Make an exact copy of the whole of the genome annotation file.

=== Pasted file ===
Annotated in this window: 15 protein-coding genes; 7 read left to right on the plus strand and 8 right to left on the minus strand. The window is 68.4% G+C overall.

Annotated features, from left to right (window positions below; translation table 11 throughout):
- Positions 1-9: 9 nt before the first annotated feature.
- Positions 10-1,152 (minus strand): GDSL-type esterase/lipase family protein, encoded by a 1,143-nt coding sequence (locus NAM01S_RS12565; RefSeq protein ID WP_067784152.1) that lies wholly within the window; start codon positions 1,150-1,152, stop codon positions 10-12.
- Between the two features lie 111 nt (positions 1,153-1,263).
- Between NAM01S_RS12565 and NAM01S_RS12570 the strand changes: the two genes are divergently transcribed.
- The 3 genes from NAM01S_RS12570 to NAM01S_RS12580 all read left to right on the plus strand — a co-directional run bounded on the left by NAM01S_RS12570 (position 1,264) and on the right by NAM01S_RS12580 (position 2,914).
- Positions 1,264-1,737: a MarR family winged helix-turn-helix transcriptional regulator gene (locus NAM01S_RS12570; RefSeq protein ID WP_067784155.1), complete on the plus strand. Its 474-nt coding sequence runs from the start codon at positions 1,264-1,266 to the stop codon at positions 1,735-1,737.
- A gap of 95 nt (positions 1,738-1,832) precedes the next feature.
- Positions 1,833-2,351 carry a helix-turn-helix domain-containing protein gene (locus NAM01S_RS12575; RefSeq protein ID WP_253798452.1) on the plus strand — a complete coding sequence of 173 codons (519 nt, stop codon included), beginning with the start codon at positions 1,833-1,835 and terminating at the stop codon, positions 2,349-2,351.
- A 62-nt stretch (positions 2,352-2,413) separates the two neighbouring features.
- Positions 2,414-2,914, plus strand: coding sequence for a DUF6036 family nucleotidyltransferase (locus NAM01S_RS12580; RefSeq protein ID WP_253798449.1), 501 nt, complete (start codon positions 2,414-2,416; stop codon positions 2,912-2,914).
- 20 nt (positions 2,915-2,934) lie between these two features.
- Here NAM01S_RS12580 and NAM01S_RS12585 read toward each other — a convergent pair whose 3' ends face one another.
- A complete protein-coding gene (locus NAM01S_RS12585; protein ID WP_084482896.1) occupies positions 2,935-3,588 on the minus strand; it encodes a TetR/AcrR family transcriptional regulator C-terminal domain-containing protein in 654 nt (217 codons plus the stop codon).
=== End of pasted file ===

Annotated in this window: 15 protein-coding genes; 7 read left to right on the plus strand and 8 right to left on the minus strand. The window is 68.4% G+C overall.

Annotated features, from left to right (window positions below; translation table 11 throughout):
- Positions 1-9: 9 nt before the first annotated feature.
- Positions 10-1,152 (minus strand): GDSL-type esterase/lipase family protein, encoded by a 1,143-nt coding sequence (locus NAM01S_RS12565; RefSeq protein ID WP_067784152.1) that lies wholly within the window; start codon positions 1,150-1,152, stop codon positions 10-12.
- Between the two features lie 111 nt (positions 1,153-1,263).
- Between NAM01S_RS12565 and NAM01S_RS12570 the strand changes: the two genes are divergently transcribed.
- The 3 genes from NAM01S_RS12570 to NAM01S_RS12580 all read left to right on the plus strand — a co-directional run bounded on the left by NAM01S_RS12570 (position 1,264) and on the right by NAM01S_RS12580 (position 2,914).
- Positions 1,264-1,737: a MarR family winged helix-turn-helix transcriptional regulator gene (locus NAM01S_RS12570; RefSeq protein ID WP_067784155.1), complete on the plus strand. Its 474-nt coding sequence runs from the start codon at positions 1,264-1,266 to the stop codon at positions 1,735-1,737.
- A gap of 95 nt (positions 1,738-1,832) precedes the next feature.
- Positions 1,833-2,351 carry a helix-turn-helix domain-containing protein gene (locus NAM01S_RS12575; RefSeq protein ID WP_253798452.1) on the plus strand — a complete coding sequence of 173 codons (519 nt, stop codon included), beginning with the start codon at positions 1,833-1,835 and terminating at the stop codon, positions 2,349-2,351.
- A 62-nt stretch (positions 2,352-2,413) separates the two neighbouring features.
- Positions 2,414-2,914, plus strand: coding sequence for a DUF6036 family nucleotidyltransferase (locus NAM01S_RS12580; RefSeq protein ID WP_253798449.1), 501 nt, complete (start codon positions 2,414-2,416; stop codon positions 2,912-2,914).
- 20 nt (positions 2,915-2,934) lie between these two features.
- Here NAM01S_RS12580 and NAM01S_RS12585 read toward each other — a convergent pair whose 3' ends face one another.
- A complete protein-coding gene (locus NAM01S_RS12585; protein ID WP_084482896.1) occupies positions 2,935-3,588 on the minus strand; it encodes a TetR/AcrR family transcriptional regulator C-terminal domain-containing protein in 654 nt (217 codons plus the stop codon).